By the 6th/12th century, it was possible to discern a number of well-established and well-developed religious and intellectual traditions offering distinct ‘approaches’, or ‘methods’ (ṭarīqa) to metaphysical knowledge and human salvation. Although these traditions, of course, overlapped greatly in their constituencies and were at that stage undergoing a process of increasing inter-tradition eclecticism, they typically had devoted ‘partisans and adherents’ (ahl), who often would be more or less antipathetic to other traditions. Just as schools within the same tradition vied with one another, traditions too were often in competition. Hence, while Mu'tazilīs and Ash'arīs were at loggerheads, they nonetheless shared the designation ‘ahl al-kalām’ and represented ṭariqat al-kalām. Members of both schools defended not only their school doctrines, but likewise their practice of kalām.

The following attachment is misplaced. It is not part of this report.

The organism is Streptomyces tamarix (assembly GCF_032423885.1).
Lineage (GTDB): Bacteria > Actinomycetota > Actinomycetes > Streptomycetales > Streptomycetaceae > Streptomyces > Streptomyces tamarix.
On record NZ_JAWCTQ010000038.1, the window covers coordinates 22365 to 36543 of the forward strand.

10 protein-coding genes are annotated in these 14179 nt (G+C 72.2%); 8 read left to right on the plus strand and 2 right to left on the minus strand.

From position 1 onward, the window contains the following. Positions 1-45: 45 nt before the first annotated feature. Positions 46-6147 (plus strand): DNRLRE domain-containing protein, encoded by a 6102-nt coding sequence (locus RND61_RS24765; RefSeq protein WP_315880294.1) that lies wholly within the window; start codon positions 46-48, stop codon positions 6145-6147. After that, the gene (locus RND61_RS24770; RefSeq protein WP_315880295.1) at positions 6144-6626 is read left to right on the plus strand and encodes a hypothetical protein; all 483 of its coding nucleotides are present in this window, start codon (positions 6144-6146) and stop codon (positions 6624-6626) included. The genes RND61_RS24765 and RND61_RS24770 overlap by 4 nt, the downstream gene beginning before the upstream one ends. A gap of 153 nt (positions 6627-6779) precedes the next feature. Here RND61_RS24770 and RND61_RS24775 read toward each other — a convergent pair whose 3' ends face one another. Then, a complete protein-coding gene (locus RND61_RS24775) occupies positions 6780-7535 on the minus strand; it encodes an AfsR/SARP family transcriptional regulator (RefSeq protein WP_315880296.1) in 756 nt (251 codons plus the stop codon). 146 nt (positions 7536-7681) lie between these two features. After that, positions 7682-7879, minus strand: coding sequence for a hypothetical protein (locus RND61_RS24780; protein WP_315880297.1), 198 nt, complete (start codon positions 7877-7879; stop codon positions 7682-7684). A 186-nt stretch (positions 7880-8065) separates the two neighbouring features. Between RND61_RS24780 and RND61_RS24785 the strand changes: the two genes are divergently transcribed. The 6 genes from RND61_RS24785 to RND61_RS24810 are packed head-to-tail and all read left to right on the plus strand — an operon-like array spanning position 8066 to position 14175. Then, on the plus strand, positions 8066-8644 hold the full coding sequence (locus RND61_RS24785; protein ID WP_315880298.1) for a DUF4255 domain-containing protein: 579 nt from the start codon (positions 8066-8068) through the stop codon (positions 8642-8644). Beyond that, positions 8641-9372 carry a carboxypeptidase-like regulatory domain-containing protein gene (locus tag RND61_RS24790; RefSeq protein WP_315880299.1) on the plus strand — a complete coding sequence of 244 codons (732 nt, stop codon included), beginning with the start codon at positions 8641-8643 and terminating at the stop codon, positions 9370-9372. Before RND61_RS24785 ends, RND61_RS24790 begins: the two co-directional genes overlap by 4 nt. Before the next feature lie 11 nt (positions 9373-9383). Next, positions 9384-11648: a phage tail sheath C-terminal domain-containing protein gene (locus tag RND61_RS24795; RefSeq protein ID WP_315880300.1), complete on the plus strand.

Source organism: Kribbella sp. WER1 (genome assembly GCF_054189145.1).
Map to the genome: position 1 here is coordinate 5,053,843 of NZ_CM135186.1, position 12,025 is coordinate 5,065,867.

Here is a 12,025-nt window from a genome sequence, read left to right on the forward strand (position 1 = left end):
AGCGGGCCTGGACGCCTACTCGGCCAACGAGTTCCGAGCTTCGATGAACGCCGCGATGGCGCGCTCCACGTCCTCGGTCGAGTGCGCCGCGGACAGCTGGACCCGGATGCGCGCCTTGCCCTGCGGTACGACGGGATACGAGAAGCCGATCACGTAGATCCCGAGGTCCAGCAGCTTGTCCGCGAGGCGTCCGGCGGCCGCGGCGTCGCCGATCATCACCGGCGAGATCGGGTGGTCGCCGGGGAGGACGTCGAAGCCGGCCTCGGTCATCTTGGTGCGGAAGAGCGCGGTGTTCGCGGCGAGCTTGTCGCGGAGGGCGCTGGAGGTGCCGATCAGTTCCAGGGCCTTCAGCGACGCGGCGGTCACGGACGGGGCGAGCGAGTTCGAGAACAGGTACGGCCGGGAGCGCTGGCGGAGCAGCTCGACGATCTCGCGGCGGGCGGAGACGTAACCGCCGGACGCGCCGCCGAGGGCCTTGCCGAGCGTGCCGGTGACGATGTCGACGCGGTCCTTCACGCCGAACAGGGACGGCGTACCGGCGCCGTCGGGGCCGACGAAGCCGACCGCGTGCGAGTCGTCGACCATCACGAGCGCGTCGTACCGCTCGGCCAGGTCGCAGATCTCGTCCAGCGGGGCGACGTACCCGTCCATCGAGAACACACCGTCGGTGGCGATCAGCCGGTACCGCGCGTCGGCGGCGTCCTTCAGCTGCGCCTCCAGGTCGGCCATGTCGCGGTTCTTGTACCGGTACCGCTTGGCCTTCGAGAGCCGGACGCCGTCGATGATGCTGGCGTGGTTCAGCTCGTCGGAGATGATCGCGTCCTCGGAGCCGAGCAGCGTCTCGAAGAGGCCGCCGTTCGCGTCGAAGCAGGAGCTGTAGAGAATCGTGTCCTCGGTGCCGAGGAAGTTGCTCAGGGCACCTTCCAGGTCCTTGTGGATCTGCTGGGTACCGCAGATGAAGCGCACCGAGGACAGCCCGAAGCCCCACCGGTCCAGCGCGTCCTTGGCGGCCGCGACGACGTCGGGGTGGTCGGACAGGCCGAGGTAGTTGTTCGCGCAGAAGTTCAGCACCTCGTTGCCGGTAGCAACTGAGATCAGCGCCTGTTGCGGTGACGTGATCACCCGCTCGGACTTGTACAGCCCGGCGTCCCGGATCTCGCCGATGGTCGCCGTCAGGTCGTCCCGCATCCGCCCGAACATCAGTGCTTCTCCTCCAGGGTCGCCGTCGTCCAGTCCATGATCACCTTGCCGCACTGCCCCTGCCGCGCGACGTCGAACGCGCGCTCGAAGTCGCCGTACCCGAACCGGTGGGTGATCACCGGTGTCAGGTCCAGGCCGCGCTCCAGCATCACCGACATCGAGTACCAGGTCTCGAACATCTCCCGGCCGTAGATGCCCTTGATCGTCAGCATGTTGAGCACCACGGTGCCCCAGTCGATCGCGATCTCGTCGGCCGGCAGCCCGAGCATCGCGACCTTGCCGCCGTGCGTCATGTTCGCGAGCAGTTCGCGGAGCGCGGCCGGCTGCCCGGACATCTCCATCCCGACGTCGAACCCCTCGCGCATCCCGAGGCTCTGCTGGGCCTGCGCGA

Among the accusations frequently levelled at the mutakallimūn by an array of their critics – Sufis, traditional theologians and philosophers alike – is that they have a propensity to doubt (shakk) and perplexity (ḥayra). The mutakallim claims to offer a path to certitude (yaqīn), the charge goes, but engages merely in controversy and raising doubts against others. When he himself becomes prey to doubt, he becomes the living proof for the failure of his method.
This impression will have been consolidated by al-Ghazālī's (d. 505/1111) well-known assessment, in al-Munqidh mina l-ḍalāl and elsewhere, of the four main current approaches to metaphysical knowledge – kalām, philosophy, Ismā'īlī instruction and Sufism – and his conclusion that genuine certainty is attainable through Sufism, whereas kalām may only serve a subsidiary role.